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Sam Warner (I) (1887–1927)

Sam Warner could rightly be called "The Father of Talking Pictures". Of the four Warner brothers, Sam was the most in favor of using synchronized sound with movies. He was the driving force behind the studio's partnership with Western Electric to create Vitaphone. At first, he only wanted to use Vitaphone to provide music and sound effects. (This ... See full bio »

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How much of Sam Warner's work have you seen?
1 win. See more awards »


Hide Hide Show Show Producer (5 credits)
 1923 Girl from the West (executive producer)
 1920 The Lost City (producer)
 1918 Kaiser's Finish (producer - as S.L. Warner)
 1912 Raiders of the Mexican Border (Short) (producer - uncredited)
 1912 Peril of the Plains (producer - uncredited)
Hide Hide Show Show Director (2 credits)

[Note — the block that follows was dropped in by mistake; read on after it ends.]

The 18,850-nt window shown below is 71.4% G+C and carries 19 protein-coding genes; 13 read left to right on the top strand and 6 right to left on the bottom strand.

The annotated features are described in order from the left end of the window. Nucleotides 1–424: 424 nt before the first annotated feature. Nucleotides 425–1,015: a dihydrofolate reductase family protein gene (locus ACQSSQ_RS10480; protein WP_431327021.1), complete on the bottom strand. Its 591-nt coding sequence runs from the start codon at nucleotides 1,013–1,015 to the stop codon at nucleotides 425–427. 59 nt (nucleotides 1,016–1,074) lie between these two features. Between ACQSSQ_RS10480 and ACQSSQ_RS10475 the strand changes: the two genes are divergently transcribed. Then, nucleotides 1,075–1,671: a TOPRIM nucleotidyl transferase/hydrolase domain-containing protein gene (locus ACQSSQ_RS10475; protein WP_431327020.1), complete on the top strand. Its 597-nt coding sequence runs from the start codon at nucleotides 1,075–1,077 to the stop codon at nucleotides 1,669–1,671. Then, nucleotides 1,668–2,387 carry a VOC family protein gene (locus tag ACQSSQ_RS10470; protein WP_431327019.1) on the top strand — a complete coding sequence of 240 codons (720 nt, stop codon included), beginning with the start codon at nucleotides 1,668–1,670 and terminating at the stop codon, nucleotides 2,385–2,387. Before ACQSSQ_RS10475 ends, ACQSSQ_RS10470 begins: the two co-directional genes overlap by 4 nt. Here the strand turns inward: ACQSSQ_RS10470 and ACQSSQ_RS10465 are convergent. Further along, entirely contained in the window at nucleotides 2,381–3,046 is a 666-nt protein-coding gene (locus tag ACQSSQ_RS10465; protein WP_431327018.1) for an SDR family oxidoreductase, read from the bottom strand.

Hide Hide Show Show Writer (2 credits)
 1922 A Dangerous Adventure (screenplay)
 1919 Open Your Eyes (story - as S.L. Warner)
Hide Hide Show Show Archive footage (4 credits)
 2007 The Brothers Warner (Documentary)
 1991 Here's Looking at You, Warner Bros. (TV Movie documentary)
 1980 Hollywood (TV Mini-Series documentary)
 1943 The Voice That Thrilled the World (Short)
Himself (uncredited)

Personal Details

Publicity Listings:

1 Biographical Movie | 1 Print Biography | 8 Articles | See more »

Alternate Names:

S.L. Warner | Samuel L. Warner

Did You Know?


Of all the Warners, Sam was the studio's driving force behind technological innovation, literally dragging his reluctant brothers into the future of film. Somewhat ironically, however, he never envisioned the Vitaphone process being used for dialog. By all accounts he saw it as a cost-saving device to theaters that would enable them to eliminate live orchestras (or, in rural theaters, a piano ... See more »


Father of Talking Films

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